This conversation delves into the lives of Indigenous Girls, Women and Genderful People whose community status, societal roles and responsibilities have been irrevocably changed due to the heteronormative, patriarchal, and misogynist influence of colonial settler culture. https://www.urbandictionary.com/define.php?term=Genderfulhttps://www.forbes.com/sites/afdhelaziz/2020/10/09/how-supercool-queer-owned-boy-smells-celebrates-a-genderful-lifestyle/?sh=142323df6794Invisible Women: Data Bias in a World Designed for Men - March 2 2021 by Caroline Criado PerezThe Egg and the Sperm: How Science Has Constructed a Romance Based on Stereotypical Male Female Roles Author(s): Emily Martin  https://web.stanford.edu/~eckert/PDF/Martin1991.pdf“Reclaiming Power and Place” Final Report https://www.mmiwg-ffada.ca/final-report/Metis Perspectives on Murdered and Missing Indigenous Women, Girls and LGBTQ2S+ People. https://metiswomen.org/wp-content/uploads/2021/06/LFMO-MMIWG-Report.pdfFind the Indigenous Canada Course:Indigenous Canada via Coursera.orgIndigenous Canada via the University of AlbertaDiscover Small Conversations on Social MediaInstagramFacebookTwitterFind Susannah Steers at www.movingspirit.ca and on social media @themovingspirit.Find Gillian McCormick at https://physiogillian.com/ and on social media @physiogillian.
In this episode of our ongoing journey to learn more about the Indigenous experience of life in Canada, we explore what Indigenous relationship to the land really means. It's a whole lot more than finding a dot on a map! We're referencing Module 8 in the Indigenous Canada Course. From Indigenous worldview to Traditional Ecological Knowledge (TEK) to the impacts of settlement on Indigenous people, and to key legal decisions around Aboriginal Land Title:  we seek to understand the importance of the land in matters of economy, culture, health and spirituality.  We take a look at threats to Indigenous lands, and what's being done to address ongoing harms .United Nations Declaration on the Rights of Indigenous Peoples (UNDRIP) UNDRIP Canada UNDRIP BC Find the Indigenous Canada Course:Indigenous Canada via Coursera.orgIndigenous Canada via the University of AlbertaDiscover Small Conversations on Social MediaInstagramFacebookTwitterFind Susannah Steers at www.movingspirit.ca and on social media @themovingspirit.Find Gillian McCormick at https://physiogillian.com/ and on social media @physiogillian.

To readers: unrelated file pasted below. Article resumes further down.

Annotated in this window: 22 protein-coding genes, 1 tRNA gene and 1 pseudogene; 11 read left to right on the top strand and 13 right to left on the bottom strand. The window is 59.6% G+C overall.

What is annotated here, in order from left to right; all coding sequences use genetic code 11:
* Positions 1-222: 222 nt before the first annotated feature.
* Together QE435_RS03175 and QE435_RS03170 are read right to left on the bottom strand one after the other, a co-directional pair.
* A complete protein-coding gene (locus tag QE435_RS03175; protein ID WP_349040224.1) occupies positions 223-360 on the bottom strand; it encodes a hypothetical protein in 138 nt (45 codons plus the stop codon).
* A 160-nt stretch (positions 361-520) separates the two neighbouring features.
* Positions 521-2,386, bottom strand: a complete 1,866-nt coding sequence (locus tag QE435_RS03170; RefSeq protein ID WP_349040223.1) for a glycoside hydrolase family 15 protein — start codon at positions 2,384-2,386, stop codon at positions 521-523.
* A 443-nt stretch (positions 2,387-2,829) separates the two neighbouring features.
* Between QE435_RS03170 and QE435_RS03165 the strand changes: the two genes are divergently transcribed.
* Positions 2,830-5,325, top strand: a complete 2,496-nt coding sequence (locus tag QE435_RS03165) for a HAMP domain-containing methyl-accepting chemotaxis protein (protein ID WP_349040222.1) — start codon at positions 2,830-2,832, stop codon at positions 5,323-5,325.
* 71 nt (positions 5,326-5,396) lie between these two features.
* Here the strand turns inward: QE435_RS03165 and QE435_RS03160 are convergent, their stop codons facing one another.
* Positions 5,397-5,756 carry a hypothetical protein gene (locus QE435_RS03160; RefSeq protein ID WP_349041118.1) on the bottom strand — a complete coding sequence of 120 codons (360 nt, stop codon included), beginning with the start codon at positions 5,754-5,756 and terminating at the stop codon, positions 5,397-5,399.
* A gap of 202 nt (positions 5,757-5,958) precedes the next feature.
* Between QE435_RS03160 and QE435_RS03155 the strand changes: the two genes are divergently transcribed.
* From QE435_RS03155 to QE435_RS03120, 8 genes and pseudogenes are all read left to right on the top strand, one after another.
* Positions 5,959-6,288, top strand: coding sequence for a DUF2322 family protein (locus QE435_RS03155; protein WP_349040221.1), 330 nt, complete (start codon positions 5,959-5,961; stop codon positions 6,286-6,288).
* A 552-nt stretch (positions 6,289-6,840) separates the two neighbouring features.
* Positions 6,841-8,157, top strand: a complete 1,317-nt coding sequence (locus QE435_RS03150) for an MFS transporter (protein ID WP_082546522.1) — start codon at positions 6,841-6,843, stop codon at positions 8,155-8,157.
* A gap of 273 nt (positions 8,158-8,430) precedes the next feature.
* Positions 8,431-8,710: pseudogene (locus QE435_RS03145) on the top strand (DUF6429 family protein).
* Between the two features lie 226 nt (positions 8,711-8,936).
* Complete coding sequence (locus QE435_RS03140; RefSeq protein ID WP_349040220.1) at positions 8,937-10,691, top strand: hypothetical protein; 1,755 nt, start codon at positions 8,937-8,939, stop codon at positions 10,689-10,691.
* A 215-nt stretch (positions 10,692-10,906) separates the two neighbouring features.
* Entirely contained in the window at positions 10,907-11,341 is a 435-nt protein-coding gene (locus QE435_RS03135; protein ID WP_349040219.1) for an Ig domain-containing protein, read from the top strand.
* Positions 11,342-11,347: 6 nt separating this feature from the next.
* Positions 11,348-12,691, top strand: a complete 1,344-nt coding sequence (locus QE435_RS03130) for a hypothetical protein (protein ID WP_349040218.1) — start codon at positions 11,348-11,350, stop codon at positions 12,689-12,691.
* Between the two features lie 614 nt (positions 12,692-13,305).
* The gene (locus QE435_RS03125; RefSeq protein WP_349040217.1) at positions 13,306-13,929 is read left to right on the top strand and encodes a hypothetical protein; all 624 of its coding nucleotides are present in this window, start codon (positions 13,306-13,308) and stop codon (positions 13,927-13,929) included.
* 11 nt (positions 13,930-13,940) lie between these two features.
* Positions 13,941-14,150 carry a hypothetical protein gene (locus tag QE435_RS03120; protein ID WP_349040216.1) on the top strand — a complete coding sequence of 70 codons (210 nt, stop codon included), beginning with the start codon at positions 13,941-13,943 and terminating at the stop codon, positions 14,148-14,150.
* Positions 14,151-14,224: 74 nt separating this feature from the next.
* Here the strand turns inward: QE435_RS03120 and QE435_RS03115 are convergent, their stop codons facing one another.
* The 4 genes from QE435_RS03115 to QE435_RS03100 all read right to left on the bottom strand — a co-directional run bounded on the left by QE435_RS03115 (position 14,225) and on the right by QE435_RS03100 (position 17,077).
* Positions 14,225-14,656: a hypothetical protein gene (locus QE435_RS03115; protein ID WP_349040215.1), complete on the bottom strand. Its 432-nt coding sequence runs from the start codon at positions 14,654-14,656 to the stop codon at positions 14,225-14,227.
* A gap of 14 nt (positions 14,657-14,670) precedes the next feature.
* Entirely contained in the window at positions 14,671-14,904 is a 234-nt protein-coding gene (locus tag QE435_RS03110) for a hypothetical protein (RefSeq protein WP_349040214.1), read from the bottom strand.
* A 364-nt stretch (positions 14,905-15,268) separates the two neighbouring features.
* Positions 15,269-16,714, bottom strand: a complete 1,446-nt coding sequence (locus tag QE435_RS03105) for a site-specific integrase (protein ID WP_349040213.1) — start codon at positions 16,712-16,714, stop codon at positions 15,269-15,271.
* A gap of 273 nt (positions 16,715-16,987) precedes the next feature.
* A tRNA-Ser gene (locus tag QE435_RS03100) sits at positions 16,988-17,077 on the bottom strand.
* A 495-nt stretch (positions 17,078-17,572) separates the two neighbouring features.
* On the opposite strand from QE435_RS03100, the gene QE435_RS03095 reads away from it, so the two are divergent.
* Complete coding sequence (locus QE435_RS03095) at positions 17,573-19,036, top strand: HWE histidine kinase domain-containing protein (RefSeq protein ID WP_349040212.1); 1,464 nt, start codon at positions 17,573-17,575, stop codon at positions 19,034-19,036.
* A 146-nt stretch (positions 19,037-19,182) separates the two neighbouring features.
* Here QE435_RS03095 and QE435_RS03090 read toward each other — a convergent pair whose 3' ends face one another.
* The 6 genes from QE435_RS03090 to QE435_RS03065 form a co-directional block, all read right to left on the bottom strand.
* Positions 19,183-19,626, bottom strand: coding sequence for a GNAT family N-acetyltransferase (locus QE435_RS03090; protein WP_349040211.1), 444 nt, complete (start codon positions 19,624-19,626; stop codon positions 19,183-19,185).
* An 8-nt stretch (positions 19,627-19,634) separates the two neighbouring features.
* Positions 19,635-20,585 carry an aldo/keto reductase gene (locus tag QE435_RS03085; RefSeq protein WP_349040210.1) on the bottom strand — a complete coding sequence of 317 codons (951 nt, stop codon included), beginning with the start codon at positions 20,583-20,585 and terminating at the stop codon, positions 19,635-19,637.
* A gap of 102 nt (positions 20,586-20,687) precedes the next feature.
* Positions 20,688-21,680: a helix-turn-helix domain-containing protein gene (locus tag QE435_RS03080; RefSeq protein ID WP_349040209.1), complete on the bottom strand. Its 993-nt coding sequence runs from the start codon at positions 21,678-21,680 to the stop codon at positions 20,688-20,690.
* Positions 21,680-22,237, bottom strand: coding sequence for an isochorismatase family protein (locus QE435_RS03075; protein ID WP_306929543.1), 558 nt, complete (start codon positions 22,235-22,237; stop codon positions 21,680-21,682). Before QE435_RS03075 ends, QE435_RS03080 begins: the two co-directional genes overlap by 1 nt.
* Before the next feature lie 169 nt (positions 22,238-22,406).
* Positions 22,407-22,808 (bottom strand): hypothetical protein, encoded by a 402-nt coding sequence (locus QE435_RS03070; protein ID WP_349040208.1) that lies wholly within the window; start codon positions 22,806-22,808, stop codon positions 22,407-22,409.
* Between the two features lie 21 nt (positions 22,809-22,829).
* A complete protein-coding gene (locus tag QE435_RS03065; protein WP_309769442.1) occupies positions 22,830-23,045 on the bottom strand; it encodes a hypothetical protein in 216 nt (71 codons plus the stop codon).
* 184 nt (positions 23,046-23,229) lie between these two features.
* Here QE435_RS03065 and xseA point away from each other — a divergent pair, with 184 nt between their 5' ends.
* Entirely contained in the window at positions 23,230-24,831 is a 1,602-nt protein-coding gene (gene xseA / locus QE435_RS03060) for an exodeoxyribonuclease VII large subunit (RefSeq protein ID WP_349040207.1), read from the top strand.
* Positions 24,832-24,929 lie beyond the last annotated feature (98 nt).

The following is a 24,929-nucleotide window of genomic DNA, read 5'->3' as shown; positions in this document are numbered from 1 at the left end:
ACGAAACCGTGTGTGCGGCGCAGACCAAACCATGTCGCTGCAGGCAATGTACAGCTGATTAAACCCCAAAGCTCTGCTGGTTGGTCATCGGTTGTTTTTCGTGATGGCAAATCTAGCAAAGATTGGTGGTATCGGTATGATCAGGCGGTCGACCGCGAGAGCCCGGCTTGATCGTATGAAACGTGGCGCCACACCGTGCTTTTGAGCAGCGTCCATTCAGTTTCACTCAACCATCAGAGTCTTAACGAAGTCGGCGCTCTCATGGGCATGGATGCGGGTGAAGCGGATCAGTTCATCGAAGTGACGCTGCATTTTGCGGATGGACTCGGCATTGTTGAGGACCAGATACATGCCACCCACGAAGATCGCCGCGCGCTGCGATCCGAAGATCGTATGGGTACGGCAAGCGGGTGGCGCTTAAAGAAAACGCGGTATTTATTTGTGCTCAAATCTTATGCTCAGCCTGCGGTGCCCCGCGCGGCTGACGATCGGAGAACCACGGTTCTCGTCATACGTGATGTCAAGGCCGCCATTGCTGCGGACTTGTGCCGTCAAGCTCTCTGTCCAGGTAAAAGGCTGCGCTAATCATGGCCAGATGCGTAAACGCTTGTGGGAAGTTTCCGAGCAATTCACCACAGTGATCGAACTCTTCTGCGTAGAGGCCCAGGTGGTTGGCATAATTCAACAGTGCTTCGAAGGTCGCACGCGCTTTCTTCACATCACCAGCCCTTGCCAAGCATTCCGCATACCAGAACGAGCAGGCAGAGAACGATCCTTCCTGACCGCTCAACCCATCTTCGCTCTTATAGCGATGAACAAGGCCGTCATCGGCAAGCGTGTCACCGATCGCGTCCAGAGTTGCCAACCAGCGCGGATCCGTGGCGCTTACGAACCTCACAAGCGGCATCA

By the 1970's and 80's, whether settler Canada understood it or not,  the reality was that generations of Indigenous people had attended and/or been scarred by the residential school system.  Traditional gender roles and ways of life had been flipped on their heads. As more indigenous folks moved into urban areas, they were bumping up against Canada's political and legal structures in new ways.  In this episode, we learn about pre-existing Indigeous political structures and the role of Indigenous leaders in patriating the Canadian constitution. We see the birth of important indigenous activism, known as Red Power,  and the ways that activism is evolving today. Find the Indigenous Canada Course:Indigenous Canada via Coursera.orgIndigenous Canada via the University of AlbertaDiscover Small Conversations on Social MediaInstagramFacebookTwitterFind Susannah Steers at www.movingspirit.ca and on social media @themovingspirit.Find Gillian McCormick at https://physiogillian.com/ and on social media @physiogillian.